Today I cried.

Growing up, we never had very much. We weren't starving or homeless, but there were times over the years that I didn't have enough to eat. We had a big family: three generations, which included six children, living in the same house, being sustained by two salaries. Times were tough, but it was the only life I had and the only one I knew, so I accepted it. I accepted that I could not have what other people had. I went to a high school where children of rich people attended and I was one of the poor ones. I distinctly remember being handed a cream cheese sandwich by a classmate after school to "give to a vagrant on your way to the bus". She, of course, didn't know that I hadn't eaten since breakfast that day and that I would get home well after 4 or 5 in the evening. I thought about it, but didn't eat that sandwich, choosing to give it to someone who may have been as hungry as I was, but who didn't have a house to sleep in. Even then, I looked at the positive in life and was grateful for what I had. So I pressed on, being grateful, being humble. Spending what I earn, eating what I have, using what I could afford.

Even when I was married, I still maintained that frugality. I remember being begged to spend money on "something nice". My answer was always, "Just because it's expensive, it doesn't mean it's the best. Cheaper stuff is good too!" That's what I had to tell myself when it came to the hand-me-down clothes I wore from my older female relatives. I remember being envious of friends who could afford a new outfit when we went out, when I was left to make my few things look new or at least different. Though my ability to put together outfits as an adult is often admired, it was not borne out of natural fashion interest, it was because I had to figure out how to mix and match to make the same dress or pants look different. Money was always scarce and frivolous things like new, fashionable clothes were not common.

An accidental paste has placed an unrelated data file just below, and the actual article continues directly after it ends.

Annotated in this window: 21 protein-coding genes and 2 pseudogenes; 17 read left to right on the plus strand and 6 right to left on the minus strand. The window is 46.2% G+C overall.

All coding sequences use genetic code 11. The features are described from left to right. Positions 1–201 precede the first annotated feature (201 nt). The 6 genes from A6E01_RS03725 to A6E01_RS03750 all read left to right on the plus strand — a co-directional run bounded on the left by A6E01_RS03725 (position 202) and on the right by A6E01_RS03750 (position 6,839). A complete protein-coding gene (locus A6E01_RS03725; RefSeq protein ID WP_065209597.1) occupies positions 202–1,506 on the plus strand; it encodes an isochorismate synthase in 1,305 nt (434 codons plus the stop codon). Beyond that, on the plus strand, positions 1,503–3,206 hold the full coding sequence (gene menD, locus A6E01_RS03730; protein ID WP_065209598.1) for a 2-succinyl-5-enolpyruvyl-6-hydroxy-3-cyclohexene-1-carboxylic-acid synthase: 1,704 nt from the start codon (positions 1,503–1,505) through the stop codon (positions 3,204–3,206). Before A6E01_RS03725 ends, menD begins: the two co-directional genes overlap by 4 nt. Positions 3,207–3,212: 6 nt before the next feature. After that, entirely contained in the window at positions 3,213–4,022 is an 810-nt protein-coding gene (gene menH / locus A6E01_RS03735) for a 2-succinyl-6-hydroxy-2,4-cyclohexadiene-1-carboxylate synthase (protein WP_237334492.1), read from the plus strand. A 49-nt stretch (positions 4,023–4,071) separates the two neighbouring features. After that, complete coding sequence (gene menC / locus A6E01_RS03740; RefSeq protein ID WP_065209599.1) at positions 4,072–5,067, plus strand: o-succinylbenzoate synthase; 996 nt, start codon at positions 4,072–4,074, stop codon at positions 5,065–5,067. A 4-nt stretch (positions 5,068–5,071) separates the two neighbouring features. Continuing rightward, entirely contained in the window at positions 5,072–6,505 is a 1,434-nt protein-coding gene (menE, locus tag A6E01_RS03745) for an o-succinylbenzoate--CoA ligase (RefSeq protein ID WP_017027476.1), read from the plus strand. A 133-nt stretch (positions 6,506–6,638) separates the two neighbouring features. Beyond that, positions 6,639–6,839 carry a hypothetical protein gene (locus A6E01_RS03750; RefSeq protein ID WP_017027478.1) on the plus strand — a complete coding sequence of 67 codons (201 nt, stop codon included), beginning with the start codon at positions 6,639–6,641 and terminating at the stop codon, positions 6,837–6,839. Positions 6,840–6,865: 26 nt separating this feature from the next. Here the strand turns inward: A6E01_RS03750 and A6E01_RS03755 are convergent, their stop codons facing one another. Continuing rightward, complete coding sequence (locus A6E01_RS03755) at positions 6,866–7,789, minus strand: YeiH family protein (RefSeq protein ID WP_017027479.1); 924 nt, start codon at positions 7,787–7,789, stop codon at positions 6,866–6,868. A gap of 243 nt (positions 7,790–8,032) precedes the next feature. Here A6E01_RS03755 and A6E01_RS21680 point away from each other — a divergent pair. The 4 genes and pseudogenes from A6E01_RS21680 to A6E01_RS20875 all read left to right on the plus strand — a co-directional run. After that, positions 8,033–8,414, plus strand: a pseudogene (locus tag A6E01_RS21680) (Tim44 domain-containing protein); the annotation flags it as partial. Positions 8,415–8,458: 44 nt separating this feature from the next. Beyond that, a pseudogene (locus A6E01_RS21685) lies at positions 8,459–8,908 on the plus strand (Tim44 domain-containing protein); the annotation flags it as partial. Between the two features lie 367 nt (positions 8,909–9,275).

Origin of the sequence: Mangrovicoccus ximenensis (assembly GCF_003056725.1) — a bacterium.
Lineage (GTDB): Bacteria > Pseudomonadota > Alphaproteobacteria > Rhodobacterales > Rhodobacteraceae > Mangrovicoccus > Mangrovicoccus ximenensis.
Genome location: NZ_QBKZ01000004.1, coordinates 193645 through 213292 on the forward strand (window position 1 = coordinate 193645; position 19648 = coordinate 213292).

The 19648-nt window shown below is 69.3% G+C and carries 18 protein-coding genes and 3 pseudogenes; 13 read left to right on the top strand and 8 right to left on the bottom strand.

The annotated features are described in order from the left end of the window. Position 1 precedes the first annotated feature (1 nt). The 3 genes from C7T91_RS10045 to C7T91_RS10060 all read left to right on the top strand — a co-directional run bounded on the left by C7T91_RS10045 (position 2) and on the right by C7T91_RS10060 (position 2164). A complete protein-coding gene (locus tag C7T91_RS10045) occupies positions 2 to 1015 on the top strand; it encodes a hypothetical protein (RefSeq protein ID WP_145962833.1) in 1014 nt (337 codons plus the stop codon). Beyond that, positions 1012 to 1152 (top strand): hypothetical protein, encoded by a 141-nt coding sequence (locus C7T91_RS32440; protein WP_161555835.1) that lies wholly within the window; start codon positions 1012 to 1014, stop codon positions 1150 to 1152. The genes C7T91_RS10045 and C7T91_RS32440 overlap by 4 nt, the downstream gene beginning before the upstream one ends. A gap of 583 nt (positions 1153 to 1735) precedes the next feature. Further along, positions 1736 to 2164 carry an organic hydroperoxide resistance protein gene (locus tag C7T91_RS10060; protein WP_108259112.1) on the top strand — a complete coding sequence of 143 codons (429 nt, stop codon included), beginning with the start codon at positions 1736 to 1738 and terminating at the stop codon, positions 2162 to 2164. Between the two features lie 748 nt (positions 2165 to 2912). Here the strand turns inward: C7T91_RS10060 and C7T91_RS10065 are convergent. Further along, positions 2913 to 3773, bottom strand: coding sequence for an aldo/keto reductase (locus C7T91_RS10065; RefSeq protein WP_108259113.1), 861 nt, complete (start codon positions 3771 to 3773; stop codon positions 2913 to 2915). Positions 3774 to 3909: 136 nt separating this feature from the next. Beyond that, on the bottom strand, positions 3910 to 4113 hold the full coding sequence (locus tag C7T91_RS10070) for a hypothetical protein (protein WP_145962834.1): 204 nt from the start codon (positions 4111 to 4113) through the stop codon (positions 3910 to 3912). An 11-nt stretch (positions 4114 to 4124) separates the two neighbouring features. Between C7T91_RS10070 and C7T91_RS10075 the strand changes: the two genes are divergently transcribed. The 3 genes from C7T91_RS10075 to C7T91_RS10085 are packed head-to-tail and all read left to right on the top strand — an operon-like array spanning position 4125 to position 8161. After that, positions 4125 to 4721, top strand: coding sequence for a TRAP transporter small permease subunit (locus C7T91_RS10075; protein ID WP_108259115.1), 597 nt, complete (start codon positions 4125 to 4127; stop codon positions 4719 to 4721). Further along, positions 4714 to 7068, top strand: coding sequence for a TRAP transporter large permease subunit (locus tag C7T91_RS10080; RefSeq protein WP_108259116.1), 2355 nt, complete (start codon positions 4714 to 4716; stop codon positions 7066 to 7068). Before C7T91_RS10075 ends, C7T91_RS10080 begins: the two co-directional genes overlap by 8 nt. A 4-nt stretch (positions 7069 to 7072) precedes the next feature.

Flash forward to today. I am an adult living a good life. I don't have much assets, but I'm rich in love. I drive an old car, I have clothes that I've had for years and they continue to go strong because I don't believe in trends. I had a phone, not because it was what I wanted, but because it was free. A month ago, though, I upgraded and got a new phone: a Nokia Lumia. It's super fancy, and it was free - that's why I got it. Not because it was good or I wanted it or it was the best. I got it because it was free. What I didn't know was that it was actually a spectacular phone. It really changed my life. When I say that, I mean, it made me fit in, for the first time in as long as I could remember. No longer did I stand out because I had a BlackBerry that everyone would roll their eyes at or have to apologize when I couldn't take great pictures or get lost instead of using the phone's GPS.

Finally, I was just like everyone else. Having that phone was more than just having a phone. It was symbolic of my sameness. Now I too have a phone that I do just about anything on. The internet with working browsers was at my fingertips. I had the ability to stream every radio station from Trinidad. It was the most wonderful feeling in the world to be sophisticated, not just limping along in the shadows behind everyone else, apologetic and feeling less.

Until I dropped it.


I was on the phone after work, talking, and it slipped right out of my hand onto the carpark ground. I started shaking I was so upset. The tiny splitters jumped out of the cracks in the glass and I got tiny cuts on my wrist. Miraculously, it still worked and I could scroll a bit in between the cracks. I was meeting a friend after work and I held the phone in my hand the whole time, willing the pieces to stay together. To me, it almost felt like if I held it in my hands, it would somehow be healed. I was scared if I put it in my handbag, it would be gone forever. Later on, I wrapped it in some paper to bring it home. I made in one foot inside the front door and then the sobbing started.


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